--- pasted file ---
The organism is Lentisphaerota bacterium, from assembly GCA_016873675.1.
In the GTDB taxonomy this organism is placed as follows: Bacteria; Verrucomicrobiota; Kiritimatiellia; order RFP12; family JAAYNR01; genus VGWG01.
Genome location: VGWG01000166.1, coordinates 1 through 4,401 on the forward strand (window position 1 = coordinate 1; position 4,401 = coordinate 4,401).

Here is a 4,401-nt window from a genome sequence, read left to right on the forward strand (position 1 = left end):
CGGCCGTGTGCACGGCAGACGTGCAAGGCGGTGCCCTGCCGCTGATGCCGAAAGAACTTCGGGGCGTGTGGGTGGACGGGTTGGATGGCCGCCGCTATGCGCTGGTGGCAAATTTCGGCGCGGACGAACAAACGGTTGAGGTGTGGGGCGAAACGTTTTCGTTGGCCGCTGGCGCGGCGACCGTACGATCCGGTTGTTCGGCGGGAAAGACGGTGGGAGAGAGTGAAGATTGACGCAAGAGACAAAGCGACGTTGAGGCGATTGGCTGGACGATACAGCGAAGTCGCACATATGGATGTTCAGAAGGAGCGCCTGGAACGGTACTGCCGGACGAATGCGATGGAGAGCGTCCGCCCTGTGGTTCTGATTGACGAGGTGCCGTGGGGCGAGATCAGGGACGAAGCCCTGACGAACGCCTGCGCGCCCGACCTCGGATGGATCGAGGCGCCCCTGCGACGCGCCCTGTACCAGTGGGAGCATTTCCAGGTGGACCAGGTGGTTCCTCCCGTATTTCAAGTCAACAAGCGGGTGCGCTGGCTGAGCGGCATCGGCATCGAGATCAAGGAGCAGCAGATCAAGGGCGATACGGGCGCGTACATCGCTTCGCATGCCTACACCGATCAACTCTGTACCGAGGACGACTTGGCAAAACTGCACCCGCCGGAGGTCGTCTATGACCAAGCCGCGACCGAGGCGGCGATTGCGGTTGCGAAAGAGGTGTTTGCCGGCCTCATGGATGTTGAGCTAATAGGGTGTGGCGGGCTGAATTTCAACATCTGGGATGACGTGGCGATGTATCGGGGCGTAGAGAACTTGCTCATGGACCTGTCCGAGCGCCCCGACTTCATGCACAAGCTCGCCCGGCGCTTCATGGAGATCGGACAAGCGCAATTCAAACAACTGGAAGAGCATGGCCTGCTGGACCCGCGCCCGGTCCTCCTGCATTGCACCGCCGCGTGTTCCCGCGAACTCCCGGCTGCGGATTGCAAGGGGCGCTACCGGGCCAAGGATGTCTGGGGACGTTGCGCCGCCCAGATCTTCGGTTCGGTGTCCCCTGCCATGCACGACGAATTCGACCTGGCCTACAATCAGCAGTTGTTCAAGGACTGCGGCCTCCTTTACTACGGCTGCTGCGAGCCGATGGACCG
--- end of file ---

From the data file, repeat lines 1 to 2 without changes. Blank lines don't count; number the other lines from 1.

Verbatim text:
The organism is Lentisphaerota bacterium, from assembly GCA_016873675.1.
In the GTDB taxonomy this organism is placed as follows: Bacteria; Verrucomicrobiota; Kiritimatiellia; order RFP12; family JAAYNR01; genus VGWG01.